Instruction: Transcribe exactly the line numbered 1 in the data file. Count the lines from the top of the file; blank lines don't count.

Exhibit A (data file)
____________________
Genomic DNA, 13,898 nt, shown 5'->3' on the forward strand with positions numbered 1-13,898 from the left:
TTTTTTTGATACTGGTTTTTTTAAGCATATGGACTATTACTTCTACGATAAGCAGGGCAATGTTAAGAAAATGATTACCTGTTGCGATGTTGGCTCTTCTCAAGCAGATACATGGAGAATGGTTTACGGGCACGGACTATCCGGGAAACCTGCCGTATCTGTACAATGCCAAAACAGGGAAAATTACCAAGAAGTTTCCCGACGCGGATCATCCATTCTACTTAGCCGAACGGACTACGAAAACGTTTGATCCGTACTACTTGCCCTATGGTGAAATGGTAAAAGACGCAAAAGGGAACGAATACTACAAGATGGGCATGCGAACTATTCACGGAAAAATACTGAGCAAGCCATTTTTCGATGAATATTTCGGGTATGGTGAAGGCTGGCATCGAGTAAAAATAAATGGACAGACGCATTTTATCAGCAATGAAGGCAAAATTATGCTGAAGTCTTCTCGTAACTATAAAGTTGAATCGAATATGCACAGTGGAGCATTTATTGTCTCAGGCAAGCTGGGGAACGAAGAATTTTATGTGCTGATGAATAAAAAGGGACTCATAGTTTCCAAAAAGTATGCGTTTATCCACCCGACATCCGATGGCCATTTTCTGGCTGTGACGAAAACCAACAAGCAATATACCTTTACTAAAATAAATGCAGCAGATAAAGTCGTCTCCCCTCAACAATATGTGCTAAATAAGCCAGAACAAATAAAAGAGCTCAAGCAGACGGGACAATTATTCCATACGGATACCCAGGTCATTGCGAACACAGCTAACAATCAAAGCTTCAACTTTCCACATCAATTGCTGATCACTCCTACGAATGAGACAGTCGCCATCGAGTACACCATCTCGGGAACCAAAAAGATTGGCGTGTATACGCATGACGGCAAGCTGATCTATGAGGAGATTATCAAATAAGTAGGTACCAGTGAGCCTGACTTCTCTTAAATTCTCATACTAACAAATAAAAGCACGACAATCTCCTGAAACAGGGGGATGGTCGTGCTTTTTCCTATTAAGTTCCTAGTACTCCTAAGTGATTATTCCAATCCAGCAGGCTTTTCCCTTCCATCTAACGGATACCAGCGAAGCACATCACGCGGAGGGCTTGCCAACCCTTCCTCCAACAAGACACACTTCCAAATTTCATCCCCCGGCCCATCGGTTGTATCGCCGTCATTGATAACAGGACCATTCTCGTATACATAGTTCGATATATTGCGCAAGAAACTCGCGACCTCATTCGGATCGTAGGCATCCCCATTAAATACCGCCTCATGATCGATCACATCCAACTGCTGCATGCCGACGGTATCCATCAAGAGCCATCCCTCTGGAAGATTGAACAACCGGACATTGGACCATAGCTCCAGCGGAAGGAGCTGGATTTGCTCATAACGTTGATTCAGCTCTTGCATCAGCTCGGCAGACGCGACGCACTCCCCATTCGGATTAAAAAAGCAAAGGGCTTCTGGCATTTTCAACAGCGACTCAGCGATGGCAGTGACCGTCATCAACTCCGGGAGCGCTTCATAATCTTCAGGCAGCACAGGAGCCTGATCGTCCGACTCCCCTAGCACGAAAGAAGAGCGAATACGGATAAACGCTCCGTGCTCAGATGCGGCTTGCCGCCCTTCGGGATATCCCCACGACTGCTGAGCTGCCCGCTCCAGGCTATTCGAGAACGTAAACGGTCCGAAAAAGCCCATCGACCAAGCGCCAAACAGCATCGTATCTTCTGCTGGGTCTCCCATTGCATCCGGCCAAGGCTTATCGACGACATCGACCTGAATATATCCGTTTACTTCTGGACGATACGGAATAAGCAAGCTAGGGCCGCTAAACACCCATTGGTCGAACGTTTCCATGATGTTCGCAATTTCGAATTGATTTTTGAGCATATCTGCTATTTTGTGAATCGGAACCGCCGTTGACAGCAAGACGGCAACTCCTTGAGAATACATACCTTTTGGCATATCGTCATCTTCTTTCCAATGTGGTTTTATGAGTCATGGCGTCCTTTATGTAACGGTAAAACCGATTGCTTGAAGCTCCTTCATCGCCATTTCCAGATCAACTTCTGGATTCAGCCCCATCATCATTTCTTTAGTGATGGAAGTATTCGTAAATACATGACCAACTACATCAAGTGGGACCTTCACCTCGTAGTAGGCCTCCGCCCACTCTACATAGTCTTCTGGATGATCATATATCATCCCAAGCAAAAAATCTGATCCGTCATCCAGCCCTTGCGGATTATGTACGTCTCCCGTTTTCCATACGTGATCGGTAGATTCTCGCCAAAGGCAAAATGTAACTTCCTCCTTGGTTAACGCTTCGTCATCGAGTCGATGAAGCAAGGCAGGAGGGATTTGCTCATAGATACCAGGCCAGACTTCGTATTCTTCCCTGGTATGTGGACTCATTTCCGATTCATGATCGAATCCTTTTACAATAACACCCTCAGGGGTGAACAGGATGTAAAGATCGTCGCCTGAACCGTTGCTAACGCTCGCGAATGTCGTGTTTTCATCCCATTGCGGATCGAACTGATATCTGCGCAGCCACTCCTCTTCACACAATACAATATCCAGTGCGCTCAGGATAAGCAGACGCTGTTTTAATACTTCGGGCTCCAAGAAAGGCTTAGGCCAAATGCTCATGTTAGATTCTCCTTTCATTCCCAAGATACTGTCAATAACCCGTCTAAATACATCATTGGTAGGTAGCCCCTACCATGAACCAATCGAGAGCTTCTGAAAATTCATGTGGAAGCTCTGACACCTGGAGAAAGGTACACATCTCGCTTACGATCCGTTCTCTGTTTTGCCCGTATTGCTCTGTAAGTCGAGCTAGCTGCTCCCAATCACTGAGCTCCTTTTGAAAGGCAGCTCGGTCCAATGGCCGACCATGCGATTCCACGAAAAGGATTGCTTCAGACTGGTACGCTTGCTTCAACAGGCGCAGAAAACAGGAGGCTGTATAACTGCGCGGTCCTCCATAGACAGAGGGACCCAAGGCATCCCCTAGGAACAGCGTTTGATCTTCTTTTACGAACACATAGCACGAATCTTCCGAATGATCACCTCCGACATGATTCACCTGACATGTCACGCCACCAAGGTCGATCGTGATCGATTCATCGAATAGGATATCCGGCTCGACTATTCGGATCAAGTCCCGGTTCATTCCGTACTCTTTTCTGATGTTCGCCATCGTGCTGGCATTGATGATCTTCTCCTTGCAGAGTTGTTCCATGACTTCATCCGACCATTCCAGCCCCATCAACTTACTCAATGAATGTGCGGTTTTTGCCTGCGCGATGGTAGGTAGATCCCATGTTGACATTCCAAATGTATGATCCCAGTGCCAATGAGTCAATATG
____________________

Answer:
Genomic DNA, 13,898 nt, shown 5'->3' on the forward strand with positions numbered 1-13,898 from the left: